2 dead after plane crashes through building in Fort Lauderdale

FORT LAUDERDALE, FLA. (WSVN) - Two people were killed after a small plane crashed through the roof of an industrial building in Fort Lauderdale that contained a therapy center for autistic children, sparking a fire.

Fort Lauderdale Police and Fire Rescue responded to the scene near Northwest 62nd Street and West Cypress Creek Road, just after 1:30 p.m., Saturday.

The Federal Aviation Administration said the Cessna 335 aircraft plunged into the warehouse building after departing from Runway 9 at the Fort Lauderdale Executive Airport.

Witness David Devine said that when he saw the aircraft’s altitude, he knew something was wrong.

“It kind of went right by me. It was really low, going down at an angle towards the ground,” he said.

Witness Gerard Houle said he also saw the Cessna 335.

“I saw the airplane pass just over me, and the engine went, ‘bum, bum, bum, bum, bum, bum,’ and after, I see black smoke,” he said.

“It started trying to get its wings straight, heard three pops of the engine, and then I just waited to hear the bang,” said Devine.

Officials said the pilot and a passenger in the Cessna 335 were killed.

Cellphone video captured firefighters as they worked to put out flames.

The structure is home to several warehouses and several other businesses, including the Positive Behavior Supports Corporation, a therapy facility for children on the autism spectrum.

Fort Lauderdale Fire Rescue Battalion Chief Steven Gollan said eight staff workers and six children were in the building at the time of the crash.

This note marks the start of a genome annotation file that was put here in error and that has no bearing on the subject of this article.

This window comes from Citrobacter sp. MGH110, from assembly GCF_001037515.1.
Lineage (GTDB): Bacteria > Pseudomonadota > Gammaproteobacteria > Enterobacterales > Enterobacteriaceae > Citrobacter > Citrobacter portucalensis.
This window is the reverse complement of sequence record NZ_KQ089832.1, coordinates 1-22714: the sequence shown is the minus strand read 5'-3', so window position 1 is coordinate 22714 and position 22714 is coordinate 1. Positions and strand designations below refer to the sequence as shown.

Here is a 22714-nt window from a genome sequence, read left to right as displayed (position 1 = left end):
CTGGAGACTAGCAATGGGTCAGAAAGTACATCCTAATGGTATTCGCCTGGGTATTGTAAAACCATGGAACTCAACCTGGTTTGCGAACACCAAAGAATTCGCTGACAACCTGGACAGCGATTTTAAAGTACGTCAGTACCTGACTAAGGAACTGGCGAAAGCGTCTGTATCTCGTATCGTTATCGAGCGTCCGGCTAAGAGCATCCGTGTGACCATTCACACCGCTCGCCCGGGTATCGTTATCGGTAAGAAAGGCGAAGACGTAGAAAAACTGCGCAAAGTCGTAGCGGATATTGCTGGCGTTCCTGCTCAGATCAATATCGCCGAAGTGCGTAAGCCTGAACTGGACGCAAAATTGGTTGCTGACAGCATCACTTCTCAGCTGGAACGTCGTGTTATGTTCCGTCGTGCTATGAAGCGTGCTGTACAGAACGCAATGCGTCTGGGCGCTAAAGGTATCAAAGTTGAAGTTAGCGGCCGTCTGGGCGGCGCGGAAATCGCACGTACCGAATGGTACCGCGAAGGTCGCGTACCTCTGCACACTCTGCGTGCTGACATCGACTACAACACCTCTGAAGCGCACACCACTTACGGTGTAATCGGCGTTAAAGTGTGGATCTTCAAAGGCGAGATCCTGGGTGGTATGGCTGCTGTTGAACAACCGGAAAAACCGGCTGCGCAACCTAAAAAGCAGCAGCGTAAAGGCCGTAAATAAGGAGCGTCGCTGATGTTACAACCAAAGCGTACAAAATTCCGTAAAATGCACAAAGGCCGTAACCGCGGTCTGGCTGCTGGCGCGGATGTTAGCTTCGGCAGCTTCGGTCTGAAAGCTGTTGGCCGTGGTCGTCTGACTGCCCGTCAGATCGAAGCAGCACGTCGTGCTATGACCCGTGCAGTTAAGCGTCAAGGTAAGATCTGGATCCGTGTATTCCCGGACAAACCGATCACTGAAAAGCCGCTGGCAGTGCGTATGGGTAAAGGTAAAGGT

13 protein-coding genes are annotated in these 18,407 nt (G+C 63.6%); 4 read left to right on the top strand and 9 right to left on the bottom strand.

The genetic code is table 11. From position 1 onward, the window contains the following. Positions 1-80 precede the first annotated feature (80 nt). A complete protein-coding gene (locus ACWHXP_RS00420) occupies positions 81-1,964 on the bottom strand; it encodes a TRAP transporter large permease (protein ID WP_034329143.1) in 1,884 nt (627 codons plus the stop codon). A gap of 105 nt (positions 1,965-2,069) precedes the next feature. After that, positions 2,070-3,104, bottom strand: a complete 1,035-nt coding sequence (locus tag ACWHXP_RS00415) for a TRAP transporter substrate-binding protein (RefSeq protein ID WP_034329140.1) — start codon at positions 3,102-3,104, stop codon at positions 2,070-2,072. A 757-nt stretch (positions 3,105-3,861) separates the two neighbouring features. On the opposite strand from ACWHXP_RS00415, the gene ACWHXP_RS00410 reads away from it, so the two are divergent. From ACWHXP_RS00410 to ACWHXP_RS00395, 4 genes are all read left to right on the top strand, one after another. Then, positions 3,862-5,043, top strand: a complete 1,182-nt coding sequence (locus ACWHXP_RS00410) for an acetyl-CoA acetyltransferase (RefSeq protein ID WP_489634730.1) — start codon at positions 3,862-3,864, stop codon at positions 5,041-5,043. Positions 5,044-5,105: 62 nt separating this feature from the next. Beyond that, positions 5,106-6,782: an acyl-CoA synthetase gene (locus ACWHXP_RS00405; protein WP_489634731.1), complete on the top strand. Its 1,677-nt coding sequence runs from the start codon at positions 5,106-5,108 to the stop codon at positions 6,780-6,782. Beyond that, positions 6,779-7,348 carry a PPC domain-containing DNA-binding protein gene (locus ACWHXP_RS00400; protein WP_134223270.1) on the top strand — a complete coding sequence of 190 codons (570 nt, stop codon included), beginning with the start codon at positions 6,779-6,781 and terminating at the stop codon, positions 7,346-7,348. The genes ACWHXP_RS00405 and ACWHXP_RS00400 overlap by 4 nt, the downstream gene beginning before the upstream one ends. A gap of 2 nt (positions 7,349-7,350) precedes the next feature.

“They came down, and they were trying to get the kids out as fast as they could,” said Positive Behavior Supports Corporation spokesperson Claudia Axelrod.

Staffers were able remove the children to a safe location.

Video recorded from inside the building showed extensive damage, along with the ceiling caved in.

“The wing actually hit the building and that’s when it exploded,” said Axelrod.

Outside of the building, the Cessna was reduced to a ball of melted and mangled metal.

One of the teachers at the center suffered minor injuries, but she was not hospitalized. No one else inside the businesses or nearby warehouses was hurt.

While the investigation continues, officials with Positive Behavior Supports offered their condolences to the families of the victims and were thankful everyone at the facility made it out.

“We are very, very blessed that the staff followed protocol and they were able to get everybody, including themselves, to safety,” said Axelrod.

The flight was reportedly headed to Hilliard Airpark in Hilliard, Fla.

The National Transportation Safety Board will return to the scene to continue investigating.

The victims’ family from out-of-state is in contact with officials.

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